Livesey first became interested in women's studies more than 10 years ago, through her undergraduate degree in English literature and politics. She did a Masters degree in the subject at York, before going on to teach first at Roehampton, then at Westminster. Now based at Ruskin College, which provided the venue for the first Women's Liberation conference in 1970, she is keen to add an undergraduate option to the institution's existing Masters and certificate of higher education programmes.

"There is a whole generation of people such as myself who have studied the subject at undergraduate or postgraduate level and are now involved in teaching it," she argues.

"We feel – as we always have – that we're being written out of history. The notion that the subject has become a private passion rather than a public concern just simply doesn't ring true for me, or for the students that I'm teaching."

One of these is Jo Winrow-Jones, 39, who decided to enrol on the certificate in higher education two years ago, and is now doing a Masters. She's been a firefighter for the past 18 years, and is the last person you'd expect to need academic direction in combating female oppression. But she says that the public perception of her occupation made her want to learn more.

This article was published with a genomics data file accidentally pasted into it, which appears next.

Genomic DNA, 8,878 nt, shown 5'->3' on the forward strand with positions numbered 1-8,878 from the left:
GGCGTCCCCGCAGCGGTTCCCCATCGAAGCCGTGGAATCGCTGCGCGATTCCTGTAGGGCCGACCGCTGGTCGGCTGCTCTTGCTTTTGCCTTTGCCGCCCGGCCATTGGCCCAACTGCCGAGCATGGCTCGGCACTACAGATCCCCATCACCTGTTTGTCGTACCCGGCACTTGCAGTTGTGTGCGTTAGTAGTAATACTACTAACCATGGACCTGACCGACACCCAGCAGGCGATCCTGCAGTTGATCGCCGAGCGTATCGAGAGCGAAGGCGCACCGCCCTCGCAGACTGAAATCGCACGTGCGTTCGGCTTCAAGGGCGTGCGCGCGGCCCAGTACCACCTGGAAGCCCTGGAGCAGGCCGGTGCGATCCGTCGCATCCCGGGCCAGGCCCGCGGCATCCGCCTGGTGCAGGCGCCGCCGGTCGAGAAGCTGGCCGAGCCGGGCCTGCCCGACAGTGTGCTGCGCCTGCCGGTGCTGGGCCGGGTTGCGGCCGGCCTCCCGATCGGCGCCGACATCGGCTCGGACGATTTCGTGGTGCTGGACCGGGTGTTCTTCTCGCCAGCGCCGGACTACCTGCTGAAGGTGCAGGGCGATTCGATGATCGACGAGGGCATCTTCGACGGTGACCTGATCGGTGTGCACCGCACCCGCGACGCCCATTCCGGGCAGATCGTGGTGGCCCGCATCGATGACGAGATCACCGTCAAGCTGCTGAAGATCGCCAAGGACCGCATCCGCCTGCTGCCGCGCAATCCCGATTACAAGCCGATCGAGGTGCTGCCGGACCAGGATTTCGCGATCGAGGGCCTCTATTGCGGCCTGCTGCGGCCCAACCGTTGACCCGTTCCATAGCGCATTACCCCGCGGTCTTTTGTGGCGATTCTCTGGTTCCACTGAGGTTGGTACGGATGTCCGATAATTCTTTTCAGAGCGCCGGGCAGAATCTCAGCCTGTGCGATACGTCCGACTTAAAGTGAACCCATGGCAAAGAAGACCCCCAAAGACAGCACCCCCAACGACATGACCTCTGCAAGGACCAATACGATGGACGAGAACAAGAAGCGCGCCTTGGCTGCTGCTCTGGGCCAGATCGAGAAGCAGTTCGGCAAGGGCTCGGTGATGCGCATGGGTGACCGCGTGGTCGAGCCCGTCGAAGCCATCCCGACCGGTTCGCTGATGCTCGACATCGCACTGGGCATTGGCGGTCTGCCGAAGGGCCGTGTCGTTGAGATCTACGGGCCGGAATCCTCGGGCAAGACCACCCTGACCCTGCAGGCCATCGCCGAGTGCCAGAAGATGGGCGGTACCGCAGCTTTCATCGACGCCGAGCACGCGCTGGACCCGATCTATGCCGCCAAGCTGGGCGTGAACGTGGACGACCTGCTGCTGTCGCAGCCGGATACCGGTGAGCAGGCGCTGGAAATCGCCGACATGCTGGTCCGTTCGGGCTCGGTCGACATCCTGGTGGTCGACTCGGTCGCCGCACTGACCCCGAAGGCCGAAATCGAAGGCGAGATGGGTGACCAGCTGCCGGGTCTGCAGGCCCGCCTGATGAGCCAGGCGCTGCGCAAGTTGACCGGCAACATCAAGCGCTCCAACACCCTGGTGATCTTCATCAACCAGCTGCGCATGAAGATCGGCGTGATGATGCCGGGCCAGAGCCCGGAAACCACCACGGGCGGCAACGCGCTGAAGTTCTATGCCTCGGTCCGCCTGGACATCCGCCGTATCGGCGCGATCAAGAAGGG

"Women's studies is still very relevant," she says. "A perfect example comes from my career: why are there so few female firefighters? We make flippant remarks about women being 'primary carers' but don't ask why that is. In many ways [the debate about its demise] is quite ironic, because it confirms everything we've been learning about. Is it dying, or are people trying to kill it off?"